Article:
Japanese culture likes to celebrate all year long and their summer festivals are especially amazing. Many of them have ancient histories, closely tied to the history and spiritual significance of the location where they are held. These Japanese summer festivals are spectacular. They educate and entertain both visitors and locals alike.

Yosakoi festival in Kochi. Photo Credit: 工房 やまもも at Flickr.

If you have the time to visit Japan during the summer, it can be hard to know which of the many summer festivals held in Japan are occurring, where they are, or even which ones you want to attend. This guide to the 10 best summer festivals in Japan can help you know when, where, and what to expect as you plan your trip.

In addition, there is a list of top Japanese summer festivals including dates and locations. Click here to see them all.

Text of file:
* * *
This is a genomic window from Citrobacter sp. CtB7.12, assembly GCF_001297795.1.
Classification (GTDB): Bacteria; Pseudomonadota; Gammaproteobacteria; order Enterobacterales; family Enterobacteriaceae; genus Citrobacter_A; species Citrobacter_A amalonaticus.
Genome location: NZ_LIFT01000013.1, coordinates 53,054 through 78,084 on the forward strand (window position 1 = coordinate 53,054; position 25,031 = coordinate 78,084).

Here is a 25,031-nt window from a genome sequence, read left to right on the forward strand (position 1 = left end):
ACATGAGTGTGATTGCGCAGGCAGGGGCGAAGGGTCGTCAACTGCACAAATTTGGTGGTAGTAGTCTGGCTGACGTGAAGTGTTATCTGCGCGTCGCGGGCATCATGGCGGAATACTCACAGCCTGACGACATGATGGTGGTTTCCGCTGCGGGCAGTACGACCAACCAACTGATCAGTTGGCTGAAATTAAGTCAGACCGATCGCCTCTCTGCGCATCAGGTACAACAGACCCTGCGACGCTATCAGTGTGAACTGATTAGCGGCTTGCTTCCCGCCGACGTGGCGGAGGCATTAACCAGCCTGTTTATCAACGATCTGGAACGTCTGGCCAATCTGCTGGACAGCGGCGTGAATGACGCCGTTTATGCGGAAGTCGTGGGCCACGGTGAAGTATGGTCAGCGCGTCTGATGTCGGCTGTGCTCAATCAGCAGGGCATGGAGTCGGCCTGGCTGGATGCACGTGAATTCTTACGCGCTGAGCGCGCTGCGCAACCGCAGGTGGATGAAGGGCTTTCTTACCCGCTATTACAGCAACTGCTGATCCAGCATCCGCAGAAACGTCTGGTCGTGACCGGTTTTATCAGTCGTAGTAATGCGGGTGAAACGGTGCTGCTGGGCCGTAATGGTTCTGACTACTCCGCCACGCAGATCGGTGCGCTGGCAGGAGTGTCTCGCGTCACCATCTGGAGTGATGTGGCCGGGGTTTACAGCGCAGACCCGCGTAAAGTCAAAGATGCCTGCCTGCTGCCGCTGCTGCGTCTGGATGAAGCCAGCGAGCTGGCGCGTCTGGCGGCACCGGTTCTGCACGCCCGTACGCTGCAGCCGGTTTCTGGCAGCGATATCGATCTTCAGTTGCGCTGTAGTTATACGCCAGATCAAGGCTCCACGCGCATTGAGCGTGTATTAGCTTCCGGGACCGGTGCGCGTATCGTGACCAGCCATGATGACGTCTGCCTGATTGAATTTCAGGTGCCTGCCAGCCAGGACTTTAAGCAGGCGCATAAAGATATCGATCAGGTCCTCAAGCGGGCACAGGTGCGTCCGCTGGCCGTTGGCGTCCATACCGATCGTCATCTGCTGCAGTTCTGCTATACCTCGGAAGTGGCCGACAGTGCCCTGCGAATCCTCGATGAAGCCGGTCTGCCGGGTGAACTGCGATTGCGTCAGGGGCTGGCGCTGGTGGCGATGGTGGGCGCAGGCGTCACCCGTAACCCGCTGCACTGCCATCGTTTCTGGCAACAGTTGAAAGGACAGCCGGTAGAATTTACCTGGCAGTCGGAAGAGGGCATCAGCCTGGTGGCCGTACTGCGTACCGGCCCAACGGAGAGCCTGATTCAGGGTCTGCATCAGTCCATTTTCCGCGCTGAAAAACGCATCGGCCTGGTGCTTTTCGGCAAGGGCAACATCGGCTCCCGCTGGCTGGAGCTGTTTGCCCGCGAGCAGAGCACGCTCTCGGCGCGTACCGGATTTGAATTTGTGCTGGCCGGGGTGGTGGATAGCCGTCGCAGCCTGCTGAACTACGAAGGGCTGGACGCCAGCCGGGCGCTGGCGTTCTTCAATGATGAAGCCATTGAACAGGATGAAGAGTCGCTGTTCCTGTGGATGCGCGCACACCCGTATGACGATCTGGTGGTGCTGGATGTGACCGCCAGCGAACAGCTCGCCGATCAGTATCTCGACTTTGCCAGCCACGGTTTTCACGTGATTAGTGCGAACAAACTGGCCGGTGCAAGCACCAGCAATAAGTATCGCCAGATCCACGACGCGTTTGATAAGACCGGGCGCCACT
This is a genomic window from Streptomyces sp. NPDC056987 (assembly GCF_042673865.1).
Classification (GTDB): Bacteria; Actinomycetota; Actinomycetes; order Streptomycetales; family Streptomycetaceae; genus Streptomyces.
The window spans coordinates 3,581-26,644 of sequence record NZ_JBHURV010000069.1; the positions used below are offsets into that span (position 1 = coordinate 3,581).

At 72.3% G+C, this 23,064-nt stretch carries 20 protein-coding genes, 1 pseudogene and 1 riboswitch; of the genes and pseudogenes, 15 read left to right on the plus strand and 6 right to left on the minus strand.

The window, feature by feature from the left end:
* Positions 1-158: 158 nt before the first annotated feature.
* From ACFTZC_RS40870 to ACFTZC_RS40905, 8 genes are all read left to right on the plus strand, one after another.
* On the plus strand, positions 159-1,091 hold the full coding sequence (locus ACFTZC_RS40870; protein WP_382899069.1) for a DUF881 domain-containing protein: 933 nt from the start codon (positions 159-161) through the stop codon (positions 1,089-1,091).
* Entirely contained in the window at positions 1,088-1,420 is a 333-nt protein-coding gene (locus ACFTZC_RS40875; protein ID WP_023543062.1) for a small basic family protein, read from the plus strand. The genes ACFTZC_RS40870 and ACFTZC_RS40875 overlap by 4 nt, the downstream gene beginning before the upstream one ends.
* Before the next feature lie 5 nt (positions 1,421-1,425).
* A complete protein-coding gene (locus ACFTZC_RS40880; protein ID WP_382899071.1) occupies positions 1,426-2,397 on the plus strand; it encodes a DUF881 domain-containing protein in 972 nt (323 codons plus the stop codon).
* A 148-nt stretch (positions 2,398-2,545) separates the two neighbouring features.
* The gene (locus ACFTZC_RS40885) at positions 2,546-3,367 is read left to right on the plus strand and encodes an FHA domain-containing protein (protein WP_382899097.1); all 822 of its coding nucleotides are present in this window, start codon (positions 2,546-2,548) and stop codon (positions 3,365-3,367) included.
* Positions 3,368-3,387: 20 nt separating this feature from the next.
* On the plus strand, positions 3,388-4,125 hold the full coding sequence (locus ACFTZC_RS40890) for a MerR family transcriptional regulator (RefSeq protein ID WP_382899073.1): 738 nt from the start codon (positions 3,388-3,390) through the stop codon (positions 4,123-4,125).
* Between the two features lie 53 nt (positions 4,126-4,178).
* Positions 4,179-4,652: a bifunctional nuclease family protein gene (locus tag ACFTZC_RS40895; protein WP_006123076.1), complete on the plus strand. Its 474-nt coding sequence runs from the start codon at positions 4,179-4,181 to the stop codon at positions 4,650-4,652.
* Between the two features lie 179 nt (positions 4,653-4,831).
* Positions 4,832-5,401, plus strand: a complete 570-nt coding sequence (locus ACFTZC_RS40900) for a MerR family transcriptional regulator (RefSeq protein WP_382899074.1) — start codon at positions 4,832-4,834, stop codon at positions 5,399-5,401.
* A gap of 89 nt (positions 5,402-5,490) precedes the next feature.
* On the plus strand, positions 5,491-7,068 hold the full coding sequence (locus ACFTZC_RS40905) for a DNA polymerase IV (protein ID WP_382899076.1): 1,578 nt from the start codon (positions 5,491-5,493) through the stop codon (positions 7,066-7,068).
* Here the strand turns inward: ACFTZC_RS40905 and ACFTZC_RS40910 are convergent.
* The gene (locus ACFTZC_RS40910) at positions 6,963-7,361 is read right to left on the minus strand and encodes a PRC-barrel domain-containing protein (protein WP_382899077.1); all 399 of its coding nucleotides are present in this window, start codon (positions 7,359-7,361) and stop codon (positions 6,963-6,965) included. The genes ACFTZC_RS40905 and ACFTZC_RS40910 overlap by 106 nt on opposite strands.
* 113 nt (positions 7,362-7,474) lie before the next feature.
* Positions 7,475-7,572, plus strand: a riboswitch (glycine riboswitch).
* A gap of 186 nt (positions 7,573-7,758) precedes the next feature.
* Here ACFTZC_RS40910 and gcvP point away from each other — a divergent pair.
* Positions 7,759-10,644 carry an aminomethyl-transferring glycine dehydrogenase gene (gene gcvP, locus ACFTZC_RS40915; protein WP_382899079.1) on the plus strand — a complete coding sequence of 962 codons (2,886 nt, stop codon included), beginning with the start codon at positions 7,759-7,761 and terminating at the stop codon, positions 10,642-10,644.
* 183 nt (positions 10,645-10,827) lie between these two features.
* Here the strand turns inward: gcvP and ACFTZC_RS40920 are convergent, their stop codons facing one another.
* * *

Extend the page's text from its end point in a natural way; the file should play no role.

1) Gion Matsuri, Kyoto

One of the giant floats of the Gion Matsuri in Kyoto. Photo Credit: DocChewbacca at Flickr.

This is festival of the Yasaka Shrine, held in Kyoto over the entire month of July. It consists of many events; from festive evenings to the famous grand procession of floats that happens on July 17th The floats in the grand procession are massive and elaborately decorated, well worth seeing in person.

Pictures don’t do their enormity or detailed construction justice. You can even enter some of the floats before they go on parade. The procession itself occurs between 9:00 and 11:30.

Gion Matsuri dates back to 869 and has an almost uninterrupted history. It was originally held to appease the gods after an outbreak of disease. The festivals till follows many traditions set at its beginning, including selecting a local boy to be a divine messenger. This messenger can’t set foot on the ground from July 13thuntil the end of the parade on July 17th.

2) Aomori Nebuta Matsuri, Aomori

Decorated floats of Aomori Nebuta Matsuri. Photo Credit: tsuda at Flickr.